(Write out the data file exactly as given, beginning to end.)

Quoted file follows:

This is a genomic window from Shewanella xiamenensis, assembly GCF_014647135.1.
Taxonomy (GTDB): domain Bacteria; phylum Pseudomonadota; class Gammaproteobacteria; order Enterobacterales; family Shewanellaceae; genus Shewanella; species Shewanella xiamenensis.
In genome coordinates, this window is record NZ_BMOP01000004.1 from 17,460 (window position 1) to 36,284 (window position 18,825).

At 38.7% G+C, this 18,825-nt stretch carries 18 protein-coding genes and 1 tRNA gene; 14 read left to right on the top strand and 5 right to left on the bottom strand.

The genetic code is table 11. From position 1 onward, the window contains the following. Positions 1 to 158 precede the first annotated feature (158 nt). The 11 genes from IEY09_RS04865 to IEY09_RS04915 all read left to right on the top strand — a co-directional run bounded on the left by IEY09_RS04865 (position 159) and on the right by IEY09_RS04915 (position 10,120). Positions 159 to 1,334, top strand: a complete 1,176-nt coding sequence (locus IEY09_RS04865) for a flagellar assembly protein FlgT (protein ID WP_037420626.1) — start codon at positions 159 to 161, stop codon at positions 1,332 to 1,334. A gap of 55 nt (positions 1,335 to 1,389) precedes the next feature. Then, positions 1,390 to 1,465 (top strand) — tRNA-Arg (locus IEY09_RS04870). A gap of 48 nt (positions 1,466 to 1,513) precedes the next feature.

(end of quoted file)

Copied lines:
This is a genomic window from Shewanella xiamenensis, assembly GCF_014647135.1.
Taxonomy (GTDB): domain Bacteria; phylum Pseudomonadota; class Gammaproteobacteria; order Enterobacterales; family Shewanellaceae; genus Shewanella; species Shewanella xiamenensis.
In genome coordinates, this window is record NZ_BMOP01000004.1 from 17,460 (window position 1) to 36,284 (window position 18,825).

At 38.7% G+C, this 18,825-nt stretch carries 18 protein-coding genes and 1 tRNA gene; 14 read left to right on the top strand and 5 right to left on the bottom strand.

The genetic code is table 11. From position 1 onward, the window contains the following. Positions 1 to 158 precede the first annotated feature (158 nt). The 11 genes from IEY09_RS04865 to IEY09_RS04915 all read left to right on the top strand — a co-directional run bounded on the left by IEY09_RS04865 (position 159) and on the right by IEY09_RS04915 (position 10,120). Positions 159 to 1,334, top strand: a complete 1,176-nt coding sequence (locus IEY09_RS04865) for a flagellar assembly protein FlgT (protein ID WP_037420626.1) — start codon at positions 159 to 161, stop codon at positions 1,332 to 1,334. A gap of 55 nt (positions 1,335 to 1,389) precedes the next feature. Then, positions 1,390 to 1,465 (top strand) — tRNA-Arg (locus IEY09_RS04870). A gap of 48 nt (positions 1,466 to 1,513) precedes the next feature.